“You would go among the lost?” A sharp and quick voice that was jarring in the shadows. Jim had expected something raspier.

“I would.”

“For what purpose?”


“Why have you come to the way to go among the lost?”

“Well, um, do you want the whole thing? It’s kind of a long story.”

“If you would go among the lost, I would know your purpose.”

“Well, okay. It, uh – I guess it started when I was in my garage wondering about what they did with psychos up here. Because, you know, I get that everybody gets into paradise now and everybody gets what they want, but some people want to hurt other people, which would make those other people not get what they want, so I was thinking about how they dealt with that. Then I read this brochure . . .”

Jim told the shadowy figure with the staff the entire tale in this fashion. The tour of Psycho Pasture, the failing of the pedophile test and the resulting incarceration, escaping the dungeons with the Khan and the King and the eating of the banana . . .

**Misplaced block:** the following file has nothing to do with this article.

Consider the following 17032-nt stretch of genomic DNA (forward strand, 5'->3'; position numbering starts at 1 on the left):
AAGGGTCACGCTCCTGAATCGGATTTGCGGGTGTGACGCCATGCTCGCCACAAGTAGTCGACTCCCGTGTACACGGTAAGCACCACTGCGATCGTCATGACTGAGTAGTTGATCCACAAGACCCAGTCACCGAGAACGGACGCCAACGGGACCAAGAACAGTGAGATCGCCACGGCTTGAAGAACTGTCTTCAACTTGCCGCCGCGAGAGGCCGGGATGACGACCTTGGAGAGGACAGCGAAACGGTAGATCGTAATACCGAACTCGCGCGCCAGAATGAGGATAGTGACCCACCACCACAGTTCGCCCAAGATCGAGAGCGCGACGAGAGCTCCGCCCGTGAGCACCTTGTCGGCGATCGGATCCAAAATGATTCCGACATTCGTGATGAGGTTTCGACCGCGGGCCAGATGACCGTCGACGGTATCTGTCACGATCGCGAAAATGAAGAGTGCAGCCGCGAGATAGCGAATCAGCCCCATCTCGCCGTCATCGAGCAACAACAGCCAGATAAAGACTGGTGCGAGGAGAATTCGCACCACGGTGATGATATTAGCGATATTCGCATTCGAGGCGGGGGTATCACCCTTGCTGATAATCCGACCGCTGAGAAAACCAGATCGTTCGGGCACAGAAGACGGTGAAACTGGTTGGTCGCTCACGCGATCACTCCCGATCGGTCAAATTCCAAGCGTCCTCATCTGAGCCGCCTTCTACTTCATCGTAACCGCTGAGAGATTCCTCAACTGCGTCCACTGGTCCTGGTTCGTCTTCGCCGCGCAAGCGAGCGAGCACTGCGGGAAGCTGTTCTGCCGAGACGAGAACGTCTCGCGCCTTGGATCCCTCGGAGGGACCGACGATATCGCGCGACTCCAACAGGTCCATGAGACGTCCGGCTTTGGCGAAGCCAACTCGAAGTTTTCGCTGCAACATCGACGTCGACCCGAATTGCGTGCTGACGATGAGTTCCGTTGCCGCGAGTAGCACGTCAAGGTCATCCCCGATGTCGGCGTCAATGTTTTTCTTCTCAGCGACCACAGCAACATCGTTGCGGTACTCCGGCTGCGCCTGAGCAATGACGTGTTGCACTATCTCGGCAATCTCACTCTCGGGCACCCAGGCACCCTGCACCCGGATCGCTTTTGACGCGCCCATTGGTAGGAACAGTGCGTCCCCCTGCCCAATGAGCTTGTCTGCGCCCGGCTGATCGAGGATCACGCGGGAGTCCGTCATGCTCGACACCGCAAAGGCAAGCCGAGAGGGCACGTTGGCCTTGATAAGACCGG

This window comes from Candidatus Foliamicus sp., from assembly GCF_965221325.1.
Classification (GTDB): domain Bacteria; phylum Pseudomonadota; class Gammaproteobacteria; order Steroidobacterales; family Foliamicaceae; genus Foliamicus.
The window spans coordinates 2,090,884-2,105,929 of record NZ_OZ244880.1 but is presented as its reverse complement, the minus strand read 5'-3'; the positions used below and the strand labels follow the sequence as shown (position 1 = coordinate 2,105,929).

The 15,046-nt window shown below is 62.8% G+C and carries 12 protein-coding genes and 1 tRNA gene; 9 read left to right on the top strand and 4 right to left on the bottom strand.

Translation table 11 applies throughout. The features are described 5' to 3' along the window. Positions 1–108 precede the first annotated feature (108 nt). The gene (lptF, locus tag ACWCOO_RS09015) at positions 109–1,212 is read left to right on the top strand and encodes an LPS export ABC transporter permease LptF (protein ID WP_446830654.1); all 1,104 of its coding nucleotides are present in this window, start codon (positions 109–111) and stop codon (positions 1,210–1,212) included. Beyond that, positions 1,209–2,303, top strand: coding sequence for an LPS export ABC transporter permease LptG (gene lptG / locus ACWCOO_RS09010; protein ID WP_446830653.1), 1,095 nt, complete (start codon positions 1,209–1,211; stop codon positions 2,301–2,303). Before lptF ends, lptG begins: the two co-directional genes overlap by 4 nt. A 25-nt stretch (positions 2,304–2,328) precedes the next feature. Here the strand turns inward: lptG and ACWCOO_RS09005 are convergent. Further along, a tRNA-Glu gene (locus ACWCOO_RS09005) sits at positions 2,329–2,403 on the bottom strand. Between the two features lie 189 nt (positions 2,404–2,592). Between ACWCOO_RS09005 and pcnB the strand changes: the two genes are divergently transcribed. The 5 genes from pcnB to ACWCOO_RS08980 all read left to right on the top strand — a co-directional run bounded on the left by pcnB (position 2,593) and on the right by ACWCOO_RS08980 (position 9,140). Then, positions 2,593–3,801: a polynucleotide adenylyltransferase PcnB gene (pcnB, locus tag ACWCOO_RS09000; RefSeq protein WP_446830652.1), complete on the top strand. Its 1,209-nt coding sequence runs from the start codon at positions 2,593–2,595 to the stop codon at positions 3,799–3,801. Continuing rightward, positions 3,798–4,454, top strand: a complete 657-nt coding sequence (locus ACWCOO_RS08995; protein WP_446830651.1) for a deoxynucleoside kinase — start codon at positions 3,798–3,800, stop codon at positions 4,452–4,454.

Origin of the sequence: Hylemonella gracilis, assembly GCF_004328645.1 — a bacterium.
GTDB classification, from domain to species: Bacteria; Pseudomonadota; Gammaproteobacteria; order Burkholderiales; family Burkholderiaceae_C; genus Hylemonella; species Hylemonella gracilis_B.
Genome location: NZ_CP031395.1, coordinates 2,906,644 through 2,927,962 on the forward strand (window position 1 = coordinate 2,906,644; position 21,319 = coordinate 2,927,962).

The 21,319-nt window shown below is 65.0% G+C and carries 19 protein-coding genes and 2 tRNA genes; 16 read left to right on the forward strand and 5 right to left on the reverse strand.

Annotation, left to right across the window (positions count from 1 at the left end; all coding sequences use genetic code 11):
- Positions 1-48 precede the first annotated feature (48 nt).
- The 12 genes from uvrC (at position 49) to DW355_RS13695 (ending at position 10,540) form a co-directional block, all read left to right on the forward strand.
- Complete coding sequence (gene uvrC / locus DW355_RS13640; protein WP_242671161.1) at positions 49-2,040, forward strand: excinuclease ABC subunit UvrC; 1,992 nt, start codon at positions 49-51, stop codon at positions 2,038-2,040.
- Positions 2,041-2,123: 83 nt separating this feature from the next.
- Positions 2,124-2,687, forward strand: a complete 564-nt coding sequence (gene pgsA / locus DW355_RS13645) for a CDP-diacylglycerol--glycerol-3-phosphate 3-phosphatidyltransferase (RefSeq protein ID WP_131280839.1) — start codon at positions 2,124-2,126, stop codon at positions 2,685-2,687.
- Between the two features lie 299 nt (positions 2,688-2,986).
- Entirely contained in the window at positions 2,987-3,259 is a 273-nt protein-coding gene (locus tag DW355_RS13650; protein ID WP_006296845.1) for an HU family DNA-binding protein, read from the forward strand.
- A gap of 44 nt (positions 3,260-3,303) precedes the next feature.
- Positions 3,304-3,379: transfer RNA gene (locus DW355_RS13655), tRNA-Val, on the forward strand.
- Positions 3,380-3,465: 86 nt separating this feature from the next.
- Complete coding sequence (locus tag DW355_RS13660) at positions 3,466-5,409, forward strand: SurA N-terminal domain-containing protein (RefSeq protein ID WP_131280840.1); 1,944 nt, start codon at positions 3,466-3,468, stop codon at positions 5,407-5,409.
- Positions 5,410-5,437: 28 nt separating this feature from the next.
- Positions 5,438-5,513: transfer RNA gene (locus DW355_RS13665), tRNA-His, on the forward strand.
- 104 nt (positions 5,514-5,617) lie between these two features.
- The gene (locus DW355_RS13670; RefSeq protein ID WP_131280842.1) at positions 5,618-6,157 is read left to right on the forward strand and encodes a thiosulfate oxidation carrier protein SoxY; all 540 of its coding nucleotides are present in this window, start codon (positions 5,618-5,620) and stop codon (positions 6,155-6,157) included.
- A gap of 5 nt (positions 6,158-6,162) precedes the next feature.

When he came to the part about the best bacon cheeseburger he’d ever eaten, at a roadside diner a few horizons back, the shadowy figure cut him short.

“You are troubled by the compassion you have given to evil,” the figure said, “and you wish to know if your compassion can be justified. Or perhaps forgiven?”

Jim nodded. “Yeah that sounds fair.”

The figure pulled down the hood of its cloak. The face beneath it was pale, but it wasn’t a ghostly face. The eyes were friendly enough.

“That is a good reason. I will guide you.”


“I thought Hell was in the past, man.”

They had already traveled for several days. The sky was gone and the only light came from the chemical glow of crystalline stalactites. Groans and sometimes screams came echoing out of dark corners and through unseen passageways.